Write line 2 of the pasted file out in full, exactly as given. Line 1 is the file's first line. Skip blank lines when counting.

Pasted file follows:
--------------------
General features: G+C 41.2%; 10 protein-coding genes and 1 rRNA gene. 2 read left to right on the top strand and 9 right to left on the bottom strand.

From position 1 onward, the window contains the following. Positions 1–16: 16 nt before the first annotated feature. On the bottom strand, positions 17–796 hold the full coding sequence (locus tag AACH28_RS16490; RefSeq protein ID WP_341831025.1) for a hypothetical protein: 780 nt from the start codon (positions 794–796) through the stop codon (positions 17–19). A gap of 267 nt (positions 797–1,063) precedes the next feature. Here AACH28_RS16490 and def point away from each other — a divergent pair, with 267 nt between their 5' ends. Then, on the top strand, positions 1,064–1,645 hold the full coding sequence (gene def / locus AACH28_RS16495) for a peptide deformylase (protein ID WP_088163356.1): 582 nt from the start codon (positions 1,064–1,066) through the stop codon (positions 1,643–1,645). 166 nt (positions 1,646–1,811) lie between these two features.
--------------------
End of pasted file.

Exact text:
From position 1 onward, the window contains the following. Positions 1–16: 16 nt before the first annotated feature. On the bottom strand, positions 17–796 hold the full coding sequence (locus tag AACH28_RS16490; RefSeq protein ID WP_341831025.1) for a hypothetical protein: 780 nt from the start codon (positions 794–796) through the stop codon (positions 17–19). A gap of 267 nt (positions 797–1,063) precedes the next feature. Here AACH28_RS16490 and def point away from each other — a divergent pair, with 267 nt between their 5' ends. Then, on the top strand, positions 1,064–1,645 hold the full coding sequence (gene def / locus AACH28_RS16495) for a peptide deformylase (protein ID WP_088163356.1): 582 nt from the start codon (positions 1,064–1,066) through the stop codon (positions 1,643–1,645). 166 nt (positions 1,646–1,811) lie between these two features.